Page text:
DEARBORN, MI – California’s first compressed natural gas (CNG)-powered Ford Transit Connect Taxis hit the greater Los Angeles area on Sept. 8, when California Yellow Cab of Orange County put its first 10 Transit Connect Taxis into service.
The first 10 Transit Connect Taxis are part of an order for 50 units that California Yellow Cab plans to put into service by 2012. In addition, Yellow Cab of Anaheim also ordered 69 units, bringing the total number of CNG Transit Connect Taxis that will soon be servicing Southern California to more than 100.
“Our goal is to convert our entire fleet to alternative fuels, so bringing the CNG Transit Connect Taxis into service is an exciting step in that direction,” said Tim Conlon, president and general manager of California Yellow Cab. “The drivers are excited too. They have been lining up to be among the first to get behind the wheel of a CNG-powered taxi.”
Many others in California are considering adding the vehicle to their fleets, said Gerry Koss, marketing manager of Ford Fleet.
“The Transit Connect Taxi is well-suited for California taxi service for many reasons, including its exceptional maneuverability and improved fuel economy,” said Koss. “As more and more taxi industry representatives see how well the Transit Connect Taxi performs, we expect the level of interest in the vehicle to increase accordingly.”
CNG-powered Transit Connect Taxis are becoming more popular in other parts of the country as well, servicing places such as Las Vegas and St. Louis. Chicago is another city where CNG-powered Transit Connect Taxis are in service already. Taxi Medallion Management put 12 of the vehicles into service in June.
Ford has certified Dallas-based BAF Technologies as a Quality Vehicle Modifier to convert standard Transit Connect Taxis into CNG-powered cabs.
The standard Ford Transit Connect – 2010 North American Truck of the Year – features a 2.0-liter I-4 engine that gets 22 mpg in the city and 27 mpg on the highway, an estimated 30 percent improvement in fuel economy compared with traditional taxis.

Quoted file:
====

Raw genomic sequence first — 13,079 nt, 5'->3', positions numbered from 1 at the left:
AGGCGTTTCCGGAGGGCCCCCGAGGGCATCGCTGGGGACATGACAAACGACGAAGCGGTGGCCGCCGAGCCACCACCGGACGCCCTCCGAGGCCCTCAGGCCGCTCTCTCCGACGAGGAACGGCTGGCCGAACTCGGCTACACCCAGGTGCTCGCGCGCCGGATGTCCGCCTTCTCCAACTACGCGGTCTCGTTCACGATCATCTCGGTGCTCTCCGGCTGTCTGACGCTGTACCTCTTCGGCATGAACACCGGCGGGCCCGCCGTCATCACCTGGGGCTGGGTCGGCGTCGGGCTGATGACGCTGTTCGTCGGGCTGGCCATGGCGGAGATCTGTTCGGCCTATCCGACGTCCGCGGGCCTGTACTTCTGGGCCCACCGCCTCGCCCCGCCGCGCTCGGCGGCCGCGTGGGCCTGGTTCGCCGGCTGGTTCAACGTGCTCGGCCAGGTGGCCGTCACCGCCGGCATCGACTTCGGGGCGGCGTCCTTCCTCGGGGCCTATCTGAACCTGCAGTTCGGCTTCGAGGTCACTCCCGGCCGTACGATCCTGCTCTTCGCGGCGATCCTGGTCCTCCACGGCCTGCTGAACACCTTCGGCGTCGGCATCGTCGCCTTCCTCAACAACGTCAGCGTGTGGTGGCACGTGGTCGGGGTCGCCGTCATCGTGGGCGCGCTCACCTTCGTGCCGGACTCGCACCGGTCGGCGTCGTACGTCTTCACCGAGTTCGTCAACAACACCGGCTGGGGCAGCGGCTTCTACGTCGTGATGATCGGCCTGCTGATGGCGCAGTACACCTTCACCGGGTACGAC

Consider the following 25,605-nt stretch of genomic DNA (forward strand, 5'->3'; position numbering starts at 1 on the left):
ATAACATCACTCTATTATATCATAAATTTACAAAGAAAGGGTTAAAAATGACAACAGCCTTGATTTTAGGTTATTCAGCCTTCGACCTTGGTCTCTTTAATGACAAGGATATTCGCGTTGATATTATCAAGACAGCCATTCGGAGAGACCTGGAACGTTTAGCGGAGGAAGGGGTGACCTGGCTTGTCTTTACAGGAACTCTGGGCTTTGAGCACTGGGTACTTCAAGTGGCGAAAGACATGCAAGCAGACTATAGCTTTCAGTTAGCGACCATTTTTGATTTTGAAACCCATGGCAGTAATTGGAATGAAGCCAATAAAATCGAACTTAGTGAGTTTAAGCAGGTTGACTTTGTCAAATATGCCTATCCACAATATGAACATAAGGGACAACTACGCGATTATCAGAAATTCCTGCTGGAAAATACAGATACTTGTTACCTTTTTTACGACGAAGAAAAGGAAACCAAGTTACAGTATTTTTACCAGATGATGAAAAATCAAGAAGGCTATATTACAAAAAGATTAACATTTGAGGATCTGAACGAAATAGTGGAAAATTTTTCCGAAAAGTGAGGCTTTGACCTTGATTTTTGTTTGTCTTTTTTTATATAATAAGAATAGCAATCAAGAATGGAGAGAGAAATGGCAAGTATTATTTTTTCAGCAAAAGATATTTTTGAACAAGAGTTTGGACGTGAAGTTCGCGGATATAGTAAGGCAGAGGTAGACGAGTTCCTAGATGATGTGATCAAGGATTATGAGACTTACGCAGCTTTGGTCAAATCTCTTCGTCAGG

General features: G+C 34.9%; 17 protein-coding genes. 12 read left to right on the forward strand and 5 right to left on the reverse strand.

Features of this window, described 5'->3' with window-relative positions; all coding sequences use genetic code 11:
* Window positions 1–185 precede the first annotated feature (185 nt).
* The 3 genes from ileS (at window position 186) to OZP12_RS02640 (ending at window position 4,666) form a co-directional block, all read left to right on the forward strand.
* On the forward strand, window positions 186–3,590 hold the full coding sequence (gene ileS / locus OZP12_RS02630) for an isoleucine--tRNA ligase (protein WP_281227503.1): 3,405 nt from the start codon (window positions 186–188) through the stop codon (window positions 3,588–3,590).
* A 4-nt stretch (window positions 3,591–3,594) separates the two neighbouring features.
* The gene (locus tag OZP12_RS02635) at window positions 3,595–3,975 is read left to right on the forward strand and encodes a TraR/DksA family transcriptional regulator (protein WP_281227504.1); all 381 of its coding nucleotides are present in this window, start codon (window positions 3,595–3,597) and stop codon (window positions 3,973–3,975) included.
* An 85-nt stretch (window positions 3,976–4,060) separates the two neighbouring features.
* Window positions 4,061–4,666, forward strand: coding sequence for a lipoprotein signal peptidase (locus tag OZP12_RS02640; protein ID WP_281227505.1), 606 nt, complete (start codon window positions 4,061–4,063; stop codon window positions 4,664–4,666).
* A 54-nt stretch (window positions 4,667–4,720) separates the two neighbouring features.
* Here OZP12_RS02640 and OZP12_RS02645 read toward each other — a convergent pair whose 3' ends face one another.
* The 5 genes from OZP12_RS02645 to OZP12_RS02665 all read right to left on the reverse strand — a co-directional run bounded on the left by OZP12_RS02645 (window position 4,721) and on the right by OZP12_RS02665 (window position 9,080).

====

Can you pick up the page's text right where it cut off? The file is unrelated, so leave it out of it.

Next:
The estimated fuel economy of a CNG-powered Transit Connect Taxi is the same as the standard gasoline version. However, operating costs are lower because the cost of a gasoline gallon equivalent of CNG is roughly half the cost of a gallon of regular gasoline. In addition to CNG, Transit Connect Taxi is available with an engine preparation package for conversion to liquefied propane gas (LPG).
“Taxicab operators will save up to $2 per gallon over gasoline at the pump,” said Mitchell Pratt, chief operating officer of natural gas fuel company Clean Energy Fuels. “Because the vehicles’ tailpipe emissions are near zero, Ford’s CNG Transit Connects qualify to drive in California’s carpool lanes and, compared to petroleum versions, will reduce greenhouse gases by almost 30 percent.”
Earlier this year in the Golden State, the California Air Resources Board (CARB) approved the use of CNG-powered Transit Connect Taxis modified by BAF Technologies, which is owned by Clean Energy Fuels.
In addition to the CARB approval, Conlon said another factor promoting CNG use is the increase in infrastructure supporting CNG-fueled vehicles. He said that since 2001 the number of CNG filling stations in Orange County has tripled to about 30.
“We have a situation here in Orange County where the per gallon equivalent of CNG is almost $2 less than the price of a gallon of traditional fuel. Given that, along with the increased infrastructure support, it’s not hard to see why it makes sense for us to go with the [CNG-powered] Transit Connect Taxi,” said Conlon.